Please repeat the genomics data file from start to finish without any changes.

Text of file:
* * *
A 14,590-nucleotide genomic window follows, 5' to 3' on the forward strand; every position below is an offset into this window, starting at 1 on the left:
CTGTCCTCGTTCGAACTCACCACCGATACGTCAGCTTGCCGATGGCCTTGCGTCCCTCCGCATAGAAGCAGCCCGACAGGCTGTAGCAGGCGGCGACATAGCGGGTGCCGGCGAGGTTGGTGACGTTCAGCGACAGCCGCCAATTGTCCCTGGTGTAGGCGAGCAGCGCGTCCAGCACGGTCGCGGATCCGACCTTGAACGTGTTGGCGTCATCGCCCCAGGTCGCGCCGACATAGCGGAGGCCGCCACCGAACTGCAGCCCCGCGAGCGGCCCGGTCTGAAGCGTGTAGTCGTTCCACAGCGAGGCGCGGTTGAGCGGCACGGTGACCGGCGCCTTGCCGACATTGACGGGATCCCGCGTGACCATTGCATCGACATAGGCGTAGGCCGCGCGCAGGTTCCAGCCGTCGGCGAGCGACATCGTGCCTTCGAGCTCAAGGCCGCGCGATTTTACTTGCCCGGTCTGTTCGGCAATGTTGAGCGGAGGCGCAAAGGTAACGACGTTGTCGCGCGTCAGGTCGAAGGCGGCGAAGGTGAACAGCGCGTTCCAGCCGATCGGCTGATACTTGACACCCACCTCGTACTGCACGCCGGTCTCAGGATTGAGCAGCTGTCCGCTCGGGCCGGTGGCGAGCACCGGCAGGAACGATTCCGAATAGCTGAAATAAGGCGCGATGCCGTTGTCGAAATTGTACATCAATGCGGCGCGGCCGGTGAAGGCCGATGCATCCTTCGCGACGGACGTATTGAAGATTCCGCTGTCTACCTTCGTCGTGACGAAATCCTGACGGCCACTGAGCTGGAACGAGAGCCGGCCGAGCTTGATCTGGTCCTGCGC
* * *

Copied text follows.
A 14,590-nucleotide genomic window follows, 5' to 3' on the forward strand; every position below is an offset into this window, starting at 1 on the left:
CTGTCCTCGTTCGAACTCACCACCGATACGTCAGCTTGCCGATGGCCTTGCGTCCCTCCGCATAGAAGCAGCCCGACAGGCTGTAGCAGGCGGCGACATAGCGGGTGCCGGCGAGGTTGGTGACGTTCAGCGACAGCCGCCAATTGTCCCTGGTGTAGGCGAGCAGCGCGTCCAGCACGGTCGCGGATCCGACCTTGAACGTGTTGGCGTCATCGCCCCAGGTCGCGCCGACATAGCGGAGGCCGCCACCGAACTGCAGCCCCGCGAGCGGCCCGGTCTGAAGCGTGTAGTCGTTCCACAGCGAGGCGCGGTTGAGCGGCACGGTGACCGGCGCCTTGCCGACATTGACGGGATCCCGCGTGACCATTGCATCGACATAGGCGTAGGCCGCGCGCAGGTTCCAGCCGTCGGCGAGCGACATCGTGCCTTCGAGCTCAAGGCCGCGCGATTTTACTTGCCCGGTCTGTTCGGCAATGTTGAGCGGAGGCGCAAAGGTAACGACGTTGTCGCGCGTCAGGTCGAAGGCGGCGAAGGTGAACAGCGCGTTCCAGCCGATCGGCTGATACTTGACACCCACCTCGTACTGCACGCCGGTCTCAGGATTGAGCAGCTGTCCGCTCGGGCCGGTGGCGAGCACCGGCAGGAACGATTCCGAATAGCTGAAATAAGGCGCGATGCCGTTGTCGAAATTGTACATCAATGCGGCGCGGCCGGTGAAGGCCGATGCATCCTTCGCGACGGACGTATTGAAGATTCCGCTGTCTACCTTCGTCGTGACGAAATCCTGACGGCCACTGAGCTGGAACGAGAGCCGGCCGAGCTTGATCTGGTCCTGCGC